Destroying perfectly good retail merchandise
A lot of people are talking about this story, which condemns H&M and Wal-Mart for destroying unsold clothing rather than donating it to a charity or simply throwing it away unharmed to accommodate dumpster-divers.
This shouldn’t surprise anyone who has worked in a retail store.
Many stores have arrangements to return any unsold or outdated merchandise to their suppliers for credit. With this arrangement, the stores take little risk, so suppliers can convince them to stock new or short-lived items. For items of significant value, like electronics, it works as you’d expect: the stores just ship them back.
But many items aren’t worth shipping back, so the stores and suppliers have a wasteful but effective arrangement: the stores simply tell the suppliers how many of each item didn’t sell, the suppliers give the stores credit for them, and the stores must destroy them.
When I worked at Staples briefly in college, we had to destroy most open-box customer returns of inexpensive items, like reams of paper and USB cables, and old versions of software (so many copies of Norton Security Whatevers 2002 when the 2003 versions came out).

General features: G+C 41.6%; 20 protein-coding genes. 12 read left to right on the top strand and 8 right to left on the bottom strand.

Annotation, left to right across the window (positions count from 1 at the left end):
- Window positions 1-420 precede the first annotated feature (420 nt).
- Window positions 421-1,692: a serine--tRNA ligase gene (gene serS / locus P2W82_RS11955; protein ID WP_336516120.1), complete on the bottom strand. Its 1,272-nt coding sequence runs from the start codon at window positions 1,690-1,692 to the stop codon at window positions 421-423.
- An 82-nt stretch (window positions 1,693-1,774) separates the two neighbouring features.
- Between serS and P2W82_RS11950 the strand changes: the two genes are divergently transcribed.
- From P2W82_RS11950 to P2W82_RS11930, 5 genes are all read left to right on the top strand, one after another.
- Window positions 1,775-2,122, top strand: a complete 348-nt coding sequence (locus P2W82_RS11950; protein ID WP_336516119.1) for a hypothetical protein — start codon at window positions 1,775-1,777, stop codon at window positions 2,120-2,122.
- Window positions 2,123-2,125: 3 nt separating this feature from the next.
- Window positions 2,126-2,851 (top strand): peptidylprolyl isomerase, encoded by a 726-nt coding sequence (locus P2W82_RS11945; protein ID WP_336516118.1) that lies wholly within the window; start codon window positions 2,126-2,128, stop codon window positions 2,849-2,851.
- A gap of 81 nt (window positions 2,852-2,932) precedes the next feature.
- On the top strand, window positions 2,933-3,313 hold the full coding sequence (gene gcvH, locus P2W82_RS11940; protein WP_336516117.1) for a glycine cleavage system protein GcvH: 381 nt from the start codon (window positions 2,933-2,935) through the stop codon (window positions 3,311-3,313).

“Destroy” doesn’t mean that everything needs to be completely obliterated — it just needs to be damaged enough that it’s not usable. So we’d cut the (perfectly good) USB cables in half, tear a bunch of the pages from the reams of paper, and scratch the software CDs with a box cutter. Then they’d all get thrown away. No part of this was negotiable with the managers. (I tried.)
Have you ever seen a book or magazine that said something along the lines of, “If you received this book without a cover, the author hasn’t been paid for his work”? That’s because book and magazine publishers have a similar arrangement with their vendors, except that the publishers often required in the past (not sure if it’s still true) that the store tear off and send back each credited item’s cover before throwing away the rest.
It’s all incredibly wasteful, but on some level, I can see why they do it: if the “get credit and destroy” system changed to “get credit and donate”, it would really become “get credit, say they were donated, then take them home and sell them on eBay”.
(A lot of retail mechanics are dedicated to reducing theft by their own employees.)
Given that Wal-Mart has a machine dedicated to punching holes in unsold clothing, and they sell nearly everything on consignment and take no risk of unsold stock, they almost certainly have a credit-and-destroy arrangement with the supplier of the clothing in this story.
It’s unfair to criticize these two companies for a practice that’s incredibly common in the entire industry, spanning nearly every product category and nearly every major retailer.
The wastefulness of this is disgusting, but I’m not sure who’s really at fault, if anyone. When you consider the entire story, rather than the narrow view presented by a sensational, low-information New York Times article, it’s hard to come up with a better solution that’s realistic, practical, and economical for the involved parties.